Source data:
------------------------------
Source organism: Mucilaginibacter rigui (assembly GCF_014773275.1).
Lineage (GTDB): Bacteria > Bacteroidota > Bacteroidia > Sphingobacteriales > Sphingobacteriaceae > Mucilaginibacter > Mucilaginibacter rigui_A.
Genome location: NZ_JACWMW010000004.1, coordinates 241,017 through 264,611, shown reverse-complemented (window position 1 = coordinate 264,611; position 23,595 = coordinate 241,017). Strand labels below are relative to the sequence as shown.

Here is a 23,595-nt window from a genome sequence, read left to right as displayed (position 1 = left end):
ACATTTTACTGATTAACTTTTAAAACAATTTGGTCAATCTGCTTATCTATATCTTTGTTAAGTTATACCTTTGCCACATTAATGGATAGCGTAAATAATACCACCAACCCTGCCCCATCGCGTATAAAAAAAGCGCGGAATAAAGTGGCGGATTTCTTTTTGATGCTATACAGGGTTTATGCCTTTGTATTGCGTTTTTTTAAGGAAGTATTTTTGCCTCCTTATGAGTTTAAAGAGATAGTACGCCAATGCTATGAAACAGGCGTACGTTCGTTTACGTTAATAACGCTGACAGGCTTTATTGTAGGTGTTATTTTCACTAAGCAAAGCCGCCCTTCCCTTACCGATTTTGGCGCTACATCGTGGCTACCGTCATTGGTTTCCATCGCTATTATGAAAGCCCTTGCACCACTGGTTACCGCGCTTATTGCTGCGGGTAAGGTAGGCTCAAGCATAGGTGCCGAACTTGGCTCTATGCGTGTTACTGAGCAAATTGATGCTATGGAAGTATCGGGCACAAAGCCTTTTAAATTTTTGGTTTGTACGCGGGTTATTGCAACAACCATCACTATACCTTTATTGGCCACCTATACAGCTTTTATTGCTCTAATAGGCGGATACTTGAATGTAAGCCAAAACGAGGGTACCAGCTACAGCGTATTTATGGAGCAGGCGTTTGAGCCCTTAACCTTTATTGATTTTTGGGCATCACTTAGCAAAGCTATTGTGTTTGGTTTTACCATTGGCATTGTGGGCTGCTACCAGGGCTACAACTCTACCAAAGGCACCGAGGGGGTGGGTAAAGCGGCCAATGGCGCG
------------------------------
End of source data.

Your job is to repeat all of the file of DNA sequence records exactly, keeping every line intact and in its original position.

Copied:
Source organism: Mucilaginibacter rigui (assembly GCF_014773275.1).
Lineage (GTDB): Bacteria > Bacteroidota > Bacteroidia > Sphingobacteriales > Sphingobacteriaceae > Mucilaginibacter > Mucilaginibacter rigui_A.
Genome location: NZ_JACWMW010000004.1, coordinates 241,017 through 264,611, shown reverse-complemented (window position 1 = coordinate 264,611; position 23,595 = coordinate 241,017). Strand labels below are relative to the sequence as shown.

Here is a 23,595-nt window from a genome sequence, read left to right as displayed (position 1 = left end):
ACATTTTACTGATTAACTTTTAAAACAATTTGGTCAATCTGCTTATCTATATCTTTGTTAAGTTATACCTTTGCCACATTAATGGATAGCGTAAATAATACCACCAACCCTGCCCCATCGCGTATAAAAAAAGCGCGGAATAAAGTGGCGGATTTCTTTTTGATGCTATACAGGGTTTATGCCTTTGTATTGCGTTTTTTTAAGGAAGTATTTTTGCCTCCTTATGAGTTTAAAGAGATAGTACGCCAATGCTATGAAACAGGCGTACGTTCGTTTACGTTAATAACGCTGACAGGCTTTATTGTAGGTGTTATTTTCACTAAGCAAAGCCGCCCTTCCCTTACCGATTTTGGCGCTACATCGTGGCTACCGTCATTGGTTTCCATCGCTATTATGAAAGCCCTTGCACCACTGGTTACCGCGCTTATTGCTGCGGGTAAGGTAGGCTCAAGCATAGGTGCCGAACTTGGCTCTATGCGTGTTACTGAGCAAATTGATGCTATGGAAGTATCGGGCACAAAGCCTTTTAAATTTTTGGTTTGTACGCGGGTTATTGCAACAACCATCACTATACCTTTATTGGCCACCTATACAGCTTTTATTGCTCTAATAGGCGGATACTTGAATGTAAGCCAAAACGAGGGTACCAGCTACAGCGTATTTATGGAGCAGGCGTTTGAGCCCTTAACCTTTATTGATTTTTGGGCATCACTTAGCAAAGCTATTGTGTTTGGTTTTACCATTGGCATTGTGGGCTGCTACCAGGGCTACAACTCTACCAAAGGCACCGAGGGGGTGGGTAAAGCGGCCAATGGCGCG